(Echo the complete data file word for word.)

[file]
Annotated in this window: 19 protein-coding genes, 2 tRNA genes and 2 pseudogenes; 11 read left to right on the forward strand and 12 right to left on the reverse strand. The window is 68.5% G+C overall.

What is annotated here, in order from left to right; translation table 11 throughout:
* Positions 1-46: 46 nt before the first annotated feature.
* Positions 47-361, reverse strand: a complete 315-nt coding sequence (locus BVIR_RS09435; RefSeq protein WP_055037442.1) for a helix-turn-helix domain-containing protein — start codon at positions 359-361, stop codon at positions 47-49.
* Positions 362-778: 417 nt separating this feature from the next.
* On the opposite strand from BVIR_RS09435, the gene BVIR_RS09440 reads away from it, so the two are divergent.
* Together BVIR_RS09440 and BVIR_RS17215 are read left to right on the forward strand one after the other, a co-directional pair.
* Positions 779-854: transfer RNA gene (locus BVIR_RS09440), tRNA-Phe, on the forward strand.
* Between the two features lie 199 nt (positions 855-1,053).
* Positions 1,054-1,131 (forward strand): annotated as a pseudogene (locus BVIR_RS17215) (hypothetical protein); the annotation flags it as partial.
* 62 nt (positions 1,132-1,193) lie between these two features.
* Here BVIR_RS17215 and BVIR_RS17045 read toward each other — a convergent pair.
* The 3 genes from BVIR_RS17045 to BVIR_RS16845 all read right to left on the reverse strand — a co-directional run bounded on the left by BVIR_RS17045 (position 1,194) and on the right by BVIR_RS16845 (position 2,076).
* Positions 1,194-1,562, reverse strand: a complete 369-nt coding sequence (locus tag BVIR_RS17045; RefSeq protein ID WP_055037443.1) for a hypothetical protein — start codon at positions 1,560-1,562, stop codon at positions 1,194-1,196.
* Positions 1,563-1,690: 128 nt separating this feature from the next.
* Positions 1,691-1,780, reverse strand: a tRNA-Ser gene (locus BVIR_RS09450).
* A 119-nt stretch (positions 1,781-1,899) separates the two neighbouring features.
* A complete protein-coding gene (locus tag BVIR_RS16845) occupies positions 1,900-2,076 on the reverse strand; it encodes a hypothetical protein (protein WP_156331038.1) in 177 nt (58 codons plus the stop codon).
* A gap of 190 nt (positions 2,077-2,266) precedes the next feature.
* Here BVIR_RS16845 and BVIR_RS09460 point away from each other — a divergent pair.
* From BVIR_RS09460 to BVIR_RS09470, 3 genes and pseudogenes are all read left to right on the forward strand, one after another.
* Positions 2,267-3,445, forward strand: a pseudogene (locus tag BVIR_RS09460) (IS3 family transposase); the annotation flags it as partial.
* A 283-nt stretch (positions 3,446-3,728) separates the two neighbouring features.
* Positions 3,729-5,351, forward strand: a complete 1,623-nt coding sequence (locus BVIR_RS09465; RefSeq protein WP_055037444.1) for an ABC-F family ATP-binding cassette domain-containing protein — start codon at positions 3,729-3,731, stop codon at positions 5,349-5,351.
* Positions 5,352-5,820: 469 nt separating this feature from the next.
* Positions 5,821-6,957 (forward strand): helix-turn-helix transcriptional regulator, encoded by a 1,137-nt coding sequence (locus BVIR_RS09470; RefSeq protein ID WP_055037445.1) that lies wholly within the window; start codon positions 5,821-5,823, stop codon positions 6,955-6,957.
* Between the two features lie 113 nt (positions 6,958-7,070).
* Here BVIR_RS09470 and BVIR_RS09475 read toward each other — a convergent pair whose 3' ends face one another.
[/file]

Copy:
Annotated in this window: 19 protein-coding genes, 2 tRNA genes and 2 pseudogenes; 11 read left to right on the forward strand and 12 right to left on the reverse strand. The window is 68.5% G+C overall.

What is annotated here, in order from left to right; translation table 11 throughout:
* Positions 1-46: 46 nt before the first annotated feature.
* Positions 47-361, reverse strand: a complete 315-nt coding sequence (locus BVIR_RS09435; RefSeq protein WP_055037442.1) for a helix-turn-helix domain-containing protein — start codon at positions 359-361, stop codon at positions 47-49.
* Positions 362-778: 417 nt separating this feature from the next.
* On the opposite strand from BVIR_RS09435, the gene BVIR_RS09440 reads away from it, so the two are divergent.
* Together BVIR_RS09440 and BVIR_RS17215 are read left to right on the forward strand one after the other, a co-directional pair.
* Positions 779-854: transfer RNA gene (locus BVIR_RS09440), tRNA-Phe, on the forward strand.
* Between the two features lie 199 nt (positions 855-1,053).
* Positions 1,054-1,131 (forward strand): annotated as a pseudogene (locus BVIR_RS17215) (hypothetical protein); the annotation flags it as partial.
* 62 nt (positions 1,132-1,193) lie between these two features.
* Here BVIR_RS17215 and BVIR_RS17045 read toward each other — a convergent pair.
* The 3 genes from BVIR_RS17045 to BVIR_RS16845 all read right to left on the reverse strand — a co-directional run bounded on the left by BVIR_RS17045 (position 1,194) and on the right by BVIR_RS16845 (position 2,076).
* Positions 1,194-1,562, reverse strand: a complete 369-nt coding sequence (locus tag BVIR_RS17045; RefSeq protein ID WP_055037443.1) for a hypothetical protein — start codon at positions 1,560-1,562, stop codon at positions 1,194-1,196.
* Positions 1,563-1,690: 128 nt separating this feature from the next.
* Positions 1,691-1,780, reverse strand: a tRNA-Ser gene (locus BVIR_RS09450).
* A 119-nt stretch (positions 1,781-1,899) separates the two neighbouring features.
* A complete protein-coding gene (locus tag BVIR_RS16845) occupies positions 1,900-2,076 on the reverse strand; it encodes a hypothetical protein (protein WP_156331038.1) in 177 nt (58 codons plus the stop codon).
* A gap of 190 nt (positions 2,077-2,266) precedes the next feature.
* Here BVIR_RS16845 and BVIR_RS09460 point away from each other — a divergent pair.
* From BVIR_RS09460 to BVIR_RS09470, 3 genes and pseudogenes are all read left to right on the forward strand, one after another.
* Positions 2,267-3,445, forward strand: a pseudogene (locus tag BVIR_RS09460) (IS3 family transposase); the annotation flags it as partial.
* A 283-nt stretch (positions 3,446-3,728) separates the two neighbouring features.
* Positions 3,729-5,351, forward strand: a complete 1,623-nt coding sequence (locus BVIR_RS09465; RefSeq protein WP_055037444.1) for an ABC-F family ATP-binding cassette domain-containing protein — start codon at positions 3,729-3,731, stop codon at positions 5,349-5,351.
* Positions 5,352-5,820: 469 nt separating this feature from the next.
* Positions 5,821-6,957 (forward strand): helix-turn-helix transcriptional regulator, encoded by a 1,137-nt coding sequence (locus BVIR_RS09470; RefSeq protein ID WP_055037445.1) that lies wholly within the window; start codon positions 5,821-5,823, stop codon positions 6,955-6,957.
* Between the two features lie 113 nt (positions 6,958-7,070).
* Here BVIR_RS09470 and BVIR_RS09475 read toward each other — a convergent pair whose 3' ends face one another.